But regardless of the size of your practice, without the minimum amount of startup capital, your practice will struggle to get going and may not even make it out the starting blocks. This is why it is one of the key business essentials for ABA startups.

5. Hire the right staff

You’ve cleared all the previous steps and are considering hiring staff to assist you at your practice. Depending on the size of your practice, you may need to hire people to fulfill the following roles:

  • Behavior Therapist
  • Board-certified assistant behavior therapist
  • Special education teacher
  • Secretary or receptionist
  • Janitor

Regardless of the size of your practice and the people who end up working there, you need to have clear guidelines and work policies that are legally enforceable. This will help protect you and your employees should any challenges arise during their period of employment. 

Once you’ve got this in place and have started the hiring process, consider the type of work culture that you’d like to develop and try to find people who will naturally fit that type of work environment.

For example, if you’re someone who is a strong believer in people helping out in all aspects of the business, you’re not going to want to hire someone who believes in exclusively sticking to their hired role. On the other hand, if you are someone who prefers that people don’t step outside of their designated duties, someone who is a flexible go-getter may clash with the work culture that you’re trying to establish.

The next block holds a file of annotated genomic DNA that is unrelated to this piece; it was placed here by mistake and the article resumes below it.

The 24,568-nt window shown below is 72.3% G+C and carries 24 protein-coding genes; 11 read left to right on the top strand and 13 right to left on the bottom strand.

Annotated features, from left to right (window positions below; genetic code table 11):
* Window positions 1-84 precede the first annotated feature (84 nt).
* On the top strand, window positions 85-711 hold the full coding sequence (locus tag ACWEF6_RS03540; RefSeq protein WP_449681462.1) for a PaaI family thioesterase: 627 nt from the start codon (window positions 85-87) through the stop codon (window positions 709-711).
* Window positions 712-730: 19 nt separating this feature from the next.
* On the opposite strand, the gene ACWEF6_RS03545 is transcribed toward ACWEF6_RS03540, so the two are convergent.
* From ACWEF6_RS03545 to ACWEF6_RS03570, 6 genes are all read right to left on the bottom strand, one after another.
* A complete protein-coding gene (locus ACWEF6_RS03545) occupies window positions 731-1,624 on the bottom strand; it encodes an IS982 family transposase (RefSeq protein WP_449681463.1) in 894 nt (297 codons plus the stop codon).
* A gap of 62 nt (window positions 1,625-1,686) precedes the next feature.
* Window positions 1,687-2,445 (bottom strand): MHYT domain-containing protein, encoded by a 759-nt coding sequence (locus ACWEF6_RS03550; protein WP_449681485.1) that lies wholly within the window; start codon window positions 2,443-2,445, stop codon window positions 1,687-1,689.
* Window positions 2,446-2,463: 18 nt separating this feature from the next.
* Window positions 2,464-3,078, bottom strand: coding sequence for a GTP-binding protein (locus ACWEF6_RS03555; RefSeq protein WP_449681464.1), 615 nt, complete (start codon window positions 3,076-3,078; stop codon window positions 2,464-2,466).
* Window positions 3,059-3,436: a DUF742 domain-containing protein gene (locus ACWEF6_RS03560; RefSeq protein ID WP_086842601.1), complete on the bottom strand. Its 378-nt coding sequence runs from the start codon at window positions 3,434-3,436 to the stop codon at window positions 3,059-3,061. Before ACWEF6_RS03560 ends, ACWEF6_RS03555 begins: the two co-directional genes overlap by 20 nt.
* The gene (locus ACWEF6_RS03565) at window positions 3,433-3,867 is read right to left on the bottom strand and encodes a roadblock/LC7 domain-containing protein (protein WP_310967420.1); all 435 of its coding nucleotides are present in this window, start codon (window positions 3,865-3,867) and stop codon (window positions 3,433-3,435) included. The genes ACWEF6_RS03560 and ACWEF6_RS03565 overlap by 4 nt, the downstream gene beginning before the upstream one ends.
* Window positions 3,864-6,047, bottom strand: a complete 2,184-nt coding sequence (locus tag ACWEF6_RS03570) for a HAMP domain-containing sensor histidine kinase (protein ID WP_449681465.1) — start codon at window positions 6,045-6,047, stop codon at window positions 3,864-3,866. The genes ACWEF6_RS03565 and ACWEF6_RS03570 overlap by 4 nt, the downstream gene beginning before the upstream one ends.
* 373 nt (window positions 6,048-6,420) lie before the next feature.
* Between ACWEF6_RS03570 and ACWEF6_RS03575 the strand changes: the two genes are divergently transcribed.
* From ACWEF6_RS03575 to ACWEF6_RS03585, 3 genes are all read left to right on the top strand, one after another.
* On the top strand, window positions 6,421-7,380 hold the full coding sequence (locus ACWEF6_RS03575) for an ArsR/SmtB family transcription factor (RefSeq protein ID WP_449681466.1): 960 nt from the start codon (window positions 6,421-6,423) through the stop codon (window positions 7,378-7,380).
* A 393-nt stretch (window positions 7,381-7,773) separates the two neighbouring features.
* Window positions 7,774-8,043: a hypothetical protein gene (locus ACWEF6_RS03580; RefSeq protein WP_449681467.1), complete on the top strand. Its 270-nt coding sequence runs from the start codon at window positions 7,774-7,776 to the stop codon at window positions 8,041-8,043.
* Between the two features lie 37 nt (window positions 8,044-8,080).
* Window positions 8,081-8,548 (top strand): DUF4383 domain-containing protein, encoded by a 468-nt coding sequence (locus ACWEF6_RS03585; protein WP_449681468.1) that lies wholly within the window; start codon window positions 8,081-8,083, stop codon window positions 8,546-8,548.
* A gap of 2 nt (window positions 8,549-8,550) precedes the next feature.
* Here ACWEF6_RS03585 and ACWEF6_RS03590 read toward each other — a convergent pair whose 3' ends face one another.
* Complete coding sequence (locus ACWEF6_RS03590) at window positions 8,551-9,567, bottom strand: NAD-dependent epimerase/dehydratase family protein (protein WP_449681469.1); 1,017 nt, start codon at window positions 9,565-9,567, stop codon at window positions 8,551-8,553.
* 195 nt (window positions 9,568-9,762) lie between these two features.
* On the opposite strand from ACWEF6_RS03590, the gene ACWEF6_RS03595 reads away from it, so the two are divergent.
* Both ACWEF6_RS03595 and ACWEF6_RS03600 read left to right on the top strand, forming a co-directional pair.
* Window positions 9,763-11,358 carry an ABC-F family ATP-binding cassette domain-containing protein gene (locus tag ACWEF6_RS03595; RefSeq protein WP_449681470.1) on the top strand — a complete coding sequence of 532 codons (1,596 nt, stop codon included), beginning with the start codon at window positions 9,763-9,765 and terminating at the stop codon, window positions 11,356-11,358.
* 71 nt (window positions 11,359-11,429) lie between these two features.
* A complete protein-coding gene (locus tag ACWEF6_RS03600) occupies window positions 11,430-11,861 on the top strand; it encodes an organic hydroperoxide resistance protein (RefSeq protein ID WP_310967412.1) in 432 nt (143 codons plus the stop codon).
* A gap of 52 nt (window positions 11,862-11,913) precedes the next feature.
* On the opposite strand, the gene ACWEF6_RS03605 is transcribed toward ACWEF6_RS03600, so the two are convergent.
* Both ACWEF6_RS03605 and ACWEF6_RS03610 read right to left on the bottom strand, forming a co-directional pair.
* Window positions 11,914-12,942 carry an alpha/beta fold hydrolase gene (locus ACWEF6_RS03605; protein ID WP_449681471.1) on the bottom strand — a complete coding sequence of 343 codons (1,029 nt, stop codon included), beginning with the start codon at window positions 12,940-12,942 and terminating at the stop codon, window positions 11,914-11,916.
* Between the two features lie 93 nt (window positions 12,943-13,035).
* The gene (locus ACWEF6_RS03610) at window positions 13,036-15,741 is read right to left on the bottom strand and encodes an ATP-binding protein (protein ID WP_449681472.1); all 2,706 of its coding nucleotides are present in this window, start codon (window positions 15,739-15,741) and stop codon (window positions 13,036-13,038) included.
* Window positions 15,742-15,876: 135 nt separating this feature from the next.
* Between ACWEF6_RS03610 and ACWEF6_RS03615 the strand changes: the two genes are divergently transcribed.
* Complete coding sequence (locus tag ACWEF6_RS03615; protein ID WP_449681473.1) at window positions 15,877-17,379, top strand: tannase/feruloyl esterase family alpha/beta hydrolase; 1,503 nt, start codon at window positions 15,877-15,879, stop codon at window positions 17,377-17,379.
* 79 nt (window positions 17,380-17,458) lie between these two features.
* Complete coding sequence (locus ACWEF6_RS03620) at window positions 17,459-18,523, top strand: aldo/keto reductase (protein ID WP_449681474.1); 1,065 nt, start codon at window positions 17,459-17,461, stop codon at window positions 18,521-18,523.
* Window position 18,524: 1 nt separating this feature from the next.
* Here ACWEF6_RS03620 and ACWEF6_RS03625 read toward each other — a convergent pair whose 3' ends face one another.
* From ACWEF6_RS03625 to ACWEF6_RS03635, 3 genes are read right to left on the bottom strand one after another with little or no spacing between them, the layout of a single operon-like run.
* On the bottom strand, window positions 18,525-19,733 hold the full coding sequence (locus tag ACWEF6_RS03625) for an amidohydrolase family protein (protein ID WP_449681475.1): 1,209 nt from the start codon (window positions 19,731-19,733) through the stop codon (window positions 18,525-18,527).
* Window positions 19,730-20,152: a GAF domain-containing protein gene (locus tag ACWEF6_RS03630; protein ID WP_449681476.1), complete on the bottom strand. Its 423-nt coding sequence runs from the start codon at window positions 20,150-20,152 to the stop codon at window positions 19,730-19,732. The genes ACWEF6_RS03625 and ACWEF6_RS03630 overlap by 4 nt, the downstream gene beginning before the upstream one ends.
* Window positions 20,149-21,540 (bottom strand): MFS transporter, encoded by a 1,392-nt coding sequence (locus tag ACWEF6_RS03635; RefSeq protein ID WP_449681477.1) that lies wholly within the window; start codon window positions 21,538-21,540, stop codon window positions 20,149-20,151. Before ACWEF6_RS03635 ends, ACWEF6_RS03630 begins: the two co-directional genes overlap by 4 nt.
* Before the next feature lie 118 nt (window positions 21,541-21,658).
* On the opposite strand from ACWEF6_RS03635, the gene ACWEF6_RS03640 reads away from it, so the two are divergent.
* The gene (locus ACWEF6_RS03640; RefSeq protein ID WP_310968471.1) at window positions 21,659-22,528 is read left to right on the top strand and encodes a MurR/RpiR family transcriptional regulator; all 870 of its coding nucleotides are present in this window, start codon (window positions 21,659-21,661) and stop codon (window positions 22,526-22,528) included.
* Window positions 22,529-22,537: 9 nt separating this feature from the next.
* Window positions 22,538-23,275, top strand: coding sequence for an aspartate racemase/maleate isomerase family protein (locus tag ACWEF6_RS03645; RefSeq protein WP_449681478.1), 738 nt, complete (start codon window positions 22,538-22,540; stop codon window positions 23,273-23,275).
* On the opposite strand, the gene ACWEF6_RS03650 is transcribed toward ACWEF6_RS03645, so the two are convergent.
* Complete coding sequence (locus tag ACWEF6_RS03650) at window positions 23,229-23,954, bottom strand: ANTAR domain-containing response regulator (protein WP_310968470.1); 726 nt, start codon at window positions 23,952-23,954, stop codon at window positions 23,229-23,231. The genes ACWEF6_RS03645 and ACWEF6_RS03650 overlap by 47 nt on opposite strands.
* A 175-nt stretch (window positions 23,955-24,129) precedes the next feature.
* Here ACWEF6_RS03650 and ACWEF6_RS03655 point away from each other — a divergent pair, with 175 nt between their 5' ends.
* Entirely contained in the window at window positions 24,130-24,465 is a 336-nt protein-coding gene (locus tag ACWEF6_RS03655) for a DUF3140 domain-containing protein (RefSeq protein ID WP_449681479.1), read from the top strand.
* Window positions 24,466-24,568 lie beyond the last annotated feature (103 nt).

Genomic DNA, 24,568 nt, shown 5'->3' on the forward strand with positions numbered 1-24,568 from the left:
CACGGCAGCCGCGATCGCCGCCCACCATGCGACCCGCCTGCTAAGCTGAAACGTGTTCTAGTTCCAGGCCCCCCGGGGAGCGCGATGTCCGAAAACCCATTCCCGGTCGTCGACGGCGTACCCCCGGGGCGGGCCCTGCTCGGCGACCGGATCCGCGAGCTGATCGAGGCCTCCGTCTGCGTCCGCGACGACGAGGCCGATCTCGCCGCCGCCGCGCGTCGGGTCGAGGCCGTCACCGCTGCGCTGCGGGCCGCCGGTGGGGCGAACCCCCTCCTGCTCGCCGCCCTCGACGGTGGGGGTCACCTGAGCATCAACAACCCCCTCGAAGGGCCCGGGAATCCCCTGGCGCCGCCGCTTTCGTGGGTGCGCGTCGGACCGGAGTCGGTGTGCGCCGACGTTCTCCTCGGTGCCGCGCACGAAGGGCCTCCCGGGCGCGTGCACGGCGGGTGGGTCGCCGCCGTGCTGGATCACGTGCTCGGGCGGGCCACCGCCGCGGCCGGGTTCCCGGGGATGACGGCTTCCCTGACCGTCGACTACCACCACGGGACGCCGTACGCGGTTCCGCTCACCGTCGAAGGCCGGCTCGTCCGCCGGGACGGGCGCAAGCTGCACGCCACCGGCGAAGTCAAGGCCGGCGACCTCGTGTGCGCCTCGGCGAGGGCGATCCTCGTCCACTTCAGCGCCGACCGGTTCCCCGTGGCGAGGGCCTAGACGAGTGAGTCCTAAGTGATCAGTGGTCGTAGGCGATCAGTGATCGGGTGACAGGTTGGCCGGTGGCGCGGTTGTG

6. Have your practice management and billing tools set up and ready to go

While there’s always a certain amount of teething that comes with opening your practice doors for the first time, you want your practice management and billing tools (minor hiccups aside) to be set up and ready to go. 

Practice management tools can help you streamline your business operations by making it easier to:

  • Communicate with your clients
  • Schedule appointments
  • Safely store patient data
  • Manage staff leave
  • Track employee productivity
  • Process claims for the services you provide
  • Ensure payroll is correctly administered
  • Record business-related transactions and bills

This will not only ensure your day-to-day operations go smoothly, but that when less common events occur, such as audits or employee reviews, you have all the information you need easily accessible on your practice management system.

7. Stay up to date on the latest ABA therapy practices

As in any other healthcare sector, there are regular updates to existing practices that will change how you approach treatment in your ABA therapy business. These changes can occur for multiple reasons, such as researchers gaining a better understanding of sensory processing and autism, or new tools being developed that help those with nonverbal autism communicate their needs. 

These sorts of shifts can occur quite unexpectedly, which is why it’s so important to stay on top of developments in the ever-shifting ABA therapy landscape so that your practice always offers its clients the best treatment options.

Choose the right ABA billing service provider

As you’ve seen, opening your own ABA therapy business is a very complex process. But you can simplify it by outsourcing your ABA billing to Missing Piece. 

Missing Piece is an ABA billing services provider that has been working with ABA practices across the United States for more than 10 years. As an ABA billing specialist, we provide you with payer and billing expertise that ensures your revenue cycle management is optimized, allowing you to focus your attention on other areas of your practice, such as providing your patients with additional, focused care.

Contact us to find out more about Missing Piece’s turnkey billing services and how they can improve your practice’s billing operations.